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IDF Spring 2004 Update Part 3
By CPU-zilla
Category : Events
Published by Jimmy Tang on Friday, 20th February, 2004


Reshaping the Information Age

In the final keynote address today, Intel Senior Vice President and CTO Pat Gelsinger talked about how converged computing and communications industry will need to transform the underlying architectures of its products and applications in order to handle the vast amounts of data created by digital systems in the world today. Citing some examples, Gelsinger said that there are as much as 17 Exabytes worth of information created just in one year’s worth of telephone calls in the whole world today. That is a lot of data, considering that it’s just one single application alone.

Pat Gelsinger, Intel Senior Vice President and CTO.

As people in the world today get accustomed to the digital lifestyle, the vast amounts of digital information generated and transmitted by every individual would require systems to provide some sort of storage, manipulation and retrieval. Gelsinger further points out, “Our society is creating massive amounts of complex data as the world continues to go digital, but it doesn’t have the capability to enjoy the full potential of this rich resource.”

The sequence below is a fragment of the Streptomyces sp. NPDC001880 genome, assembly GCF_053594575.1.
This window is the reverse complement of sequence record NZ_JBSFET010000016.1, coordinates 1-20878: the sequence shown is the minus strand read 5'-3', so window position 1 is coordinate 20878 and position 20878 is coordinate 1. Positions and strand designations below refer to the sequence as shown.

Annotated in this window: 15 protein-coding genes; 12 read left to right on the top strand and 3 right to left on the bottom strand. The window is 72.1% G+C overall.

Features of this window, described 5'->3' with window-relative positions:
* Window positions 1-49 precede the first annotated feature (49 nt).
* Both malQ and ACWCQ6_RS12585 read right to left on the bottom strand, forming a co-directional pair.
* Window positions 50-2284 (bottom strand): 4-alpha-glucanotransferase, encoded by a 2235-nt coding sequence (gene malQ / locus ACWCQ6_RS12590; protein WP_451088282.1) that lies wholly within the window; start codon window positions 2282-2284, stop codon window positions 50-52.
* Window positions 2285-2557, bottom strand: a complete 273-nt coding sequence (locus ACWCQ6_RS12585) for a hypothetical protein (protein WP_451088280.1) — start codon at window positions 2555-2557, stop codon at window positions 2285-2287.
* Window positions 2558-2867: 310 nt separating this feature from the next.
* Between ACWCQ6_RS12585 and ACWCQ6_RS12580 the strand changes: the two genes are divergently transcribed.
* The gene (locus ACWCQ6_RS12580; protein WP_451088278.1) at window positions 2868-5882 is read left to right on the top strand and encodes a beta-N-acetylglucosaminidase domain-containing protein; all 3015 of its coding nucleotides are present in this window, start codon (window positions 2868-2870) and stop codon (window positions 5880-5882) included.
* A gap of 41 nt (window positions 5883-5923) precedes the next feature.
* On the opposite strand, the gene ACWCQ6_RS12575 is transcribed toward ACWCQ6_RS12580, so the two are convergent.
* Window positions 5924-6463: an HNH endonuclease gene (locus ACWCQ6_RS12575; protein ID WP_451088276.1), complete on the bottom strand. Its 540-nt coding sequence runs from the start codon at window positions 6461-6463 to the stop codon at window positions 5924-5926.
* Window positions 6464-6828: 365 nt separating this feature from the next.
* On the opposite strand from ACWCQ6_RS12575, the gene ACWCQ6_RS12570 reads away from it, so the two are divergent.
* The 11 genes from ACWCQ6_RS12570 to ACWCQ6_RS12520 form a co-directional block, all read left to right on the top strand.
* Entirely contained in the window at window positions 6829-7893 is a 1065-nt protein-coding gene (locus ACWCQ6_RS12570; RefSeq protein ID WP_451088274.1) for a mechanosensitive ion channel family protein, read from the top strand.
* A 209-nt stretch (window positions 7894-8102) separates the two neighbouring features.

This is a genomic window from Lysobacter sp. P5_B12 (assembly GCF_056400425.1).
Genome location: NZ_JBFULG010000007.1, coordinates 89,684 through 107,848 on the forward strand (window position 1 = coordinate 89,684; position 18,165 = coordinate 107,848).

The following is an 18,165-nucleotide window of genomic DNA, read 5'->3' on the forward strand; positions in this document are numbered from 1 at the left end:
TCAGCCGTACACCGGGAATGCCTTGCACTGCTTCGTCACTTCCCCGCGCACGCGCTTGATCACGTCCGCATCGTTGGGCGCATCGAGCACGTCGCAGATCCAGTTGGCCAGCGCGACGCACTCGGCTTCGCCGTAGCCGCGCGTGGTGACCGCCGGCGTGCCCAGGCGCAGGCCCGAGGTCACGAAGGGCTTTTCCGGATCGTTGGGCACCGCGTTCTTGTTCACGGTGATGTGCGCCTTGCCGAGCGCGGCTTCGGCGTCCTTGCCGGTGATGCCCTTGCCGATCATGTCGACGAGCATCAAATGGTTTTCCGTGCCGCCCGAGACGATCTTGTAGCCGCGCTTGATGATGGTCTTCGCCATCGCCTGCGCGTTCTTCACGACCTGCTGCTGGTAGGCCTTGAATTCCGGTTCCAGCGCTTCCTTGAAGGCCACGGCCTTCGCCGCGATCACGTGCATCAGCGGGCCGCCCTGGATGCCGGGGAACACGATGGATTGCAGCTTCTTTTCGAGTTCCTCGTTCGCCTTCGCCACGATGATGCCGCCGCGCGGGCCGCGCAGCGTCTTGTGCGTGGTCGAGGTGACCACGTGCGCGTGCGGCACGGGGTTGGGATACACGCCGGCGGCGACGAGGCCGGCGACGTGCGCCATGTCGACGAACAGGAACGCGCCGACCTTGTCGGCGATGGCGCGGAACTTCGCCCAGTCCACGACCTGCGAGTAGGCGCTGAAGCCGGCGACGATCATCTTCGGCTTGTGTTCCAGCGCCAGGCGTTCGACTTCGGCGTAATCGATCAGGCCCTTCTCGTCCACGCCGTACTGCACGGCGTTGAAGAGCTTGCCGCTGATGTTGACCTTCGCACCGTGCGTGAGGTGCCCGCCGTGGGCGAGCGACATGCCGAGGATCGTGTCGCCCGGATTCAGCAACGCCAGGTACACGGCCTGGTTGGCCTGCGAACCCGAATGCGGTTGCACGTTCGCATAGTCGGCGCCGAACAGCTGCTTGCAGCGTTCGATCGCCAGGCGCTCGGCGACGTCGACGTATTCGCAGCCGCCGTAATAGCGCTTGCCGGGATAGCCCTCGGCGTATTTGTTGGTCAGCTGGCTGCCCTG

Sharing what is known as the “RMS View” which simply means Recognition, Mining and Synthesis, Intel believes that these three basic classes of workloads will form the core of future applications.

“Recognition” involves systems with the capability to recognize different sets of data patterns and models of interests specific to a user or application, while “mining” involves the retrieval of large amounts of datasets for these patterns from large databases and information sources. Finally, in order that all these have meaningful use, systems must be able to “synthesize” or analyze these large sets of data and present them in a usable manner to the user in ways that we’ve never thought before or not possible at all today.

These new workloads will bring about a new class of algorithms, data structures and new future architectures. Obviously, all these will drive the need for more memory, processing power, bandwidth and storage. Looking at just processing power alone, you’ll need more than TeraFlops of processing capability to digest all that TeraBytes of information. Certainly it is not about driving frequency on processors anymore, but there is a greater need to drive fundamental architectural changes to what is currently available today.

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